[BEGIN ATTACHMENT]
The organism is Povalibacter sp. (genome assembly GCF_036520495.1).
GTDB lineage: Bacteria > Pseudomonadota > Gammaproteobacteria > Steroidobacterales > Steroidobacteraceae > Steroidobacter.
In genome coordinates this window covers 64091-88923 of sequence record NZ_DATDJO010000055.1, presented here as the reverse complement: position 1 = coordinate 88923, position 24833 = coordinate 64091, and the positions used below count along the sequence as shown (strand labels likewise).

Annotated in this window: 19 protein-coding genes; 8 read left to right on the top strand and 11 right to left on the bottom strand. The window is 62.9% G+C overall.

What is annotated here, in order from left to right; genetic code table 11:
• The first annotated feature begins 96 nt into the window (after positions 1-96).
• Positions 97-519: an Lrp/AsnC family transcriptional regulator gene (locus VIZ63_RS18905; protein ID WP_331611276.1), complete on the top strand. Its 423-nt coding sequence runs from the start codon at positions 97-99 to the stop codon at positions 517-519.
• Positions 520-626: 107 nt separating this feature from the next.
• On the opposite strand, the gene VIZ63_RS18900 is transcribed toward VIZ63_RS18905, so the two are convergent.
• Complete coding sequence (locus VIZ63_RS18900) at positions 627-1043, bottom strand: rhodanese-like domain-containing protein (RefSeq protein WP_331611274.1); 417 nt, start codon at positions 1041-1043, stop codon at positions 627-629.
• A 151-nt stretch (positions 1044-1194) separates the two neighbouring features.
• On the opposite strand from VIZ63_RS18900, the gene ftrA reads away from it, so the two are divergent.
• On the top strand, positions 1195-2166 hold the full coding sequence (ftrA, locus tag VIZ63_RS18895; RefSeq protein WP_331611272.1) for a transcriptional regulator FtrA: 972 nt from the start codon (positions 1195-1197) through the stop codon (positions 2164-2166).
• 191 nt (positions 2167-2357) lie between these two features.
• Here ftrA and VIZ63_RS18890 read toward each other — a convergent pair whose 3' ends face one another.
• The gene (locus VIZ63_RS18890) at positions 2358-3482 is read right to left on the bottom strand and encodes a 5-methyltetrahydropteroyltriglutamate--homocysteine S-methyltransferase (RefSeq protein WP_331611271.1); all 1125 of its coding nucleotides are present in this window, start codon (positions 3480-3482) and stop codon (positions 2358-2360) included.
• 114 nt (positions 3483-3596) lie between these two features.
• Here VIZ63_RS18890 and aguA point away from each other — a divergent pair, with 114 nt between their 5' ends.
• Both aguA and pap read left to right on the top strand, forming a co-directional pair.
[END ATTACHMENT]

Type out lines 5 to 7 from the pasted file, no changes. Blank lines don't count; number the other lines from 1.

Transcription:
What is annotated here, in order from left to right; genetic code table 11:
• The first annotated feature begins 96 nt into the window (after positions 1-96).
• Positions 97-519: an Lrp/AsnC family transcriptional regulator gene (locus VIZ63_RS18905; protein ID WP_331611276.1), complete on the top strand. Its 423-nt coding sequence runs from the start codon at positions 97-99 to the stop codon at positions 517-519.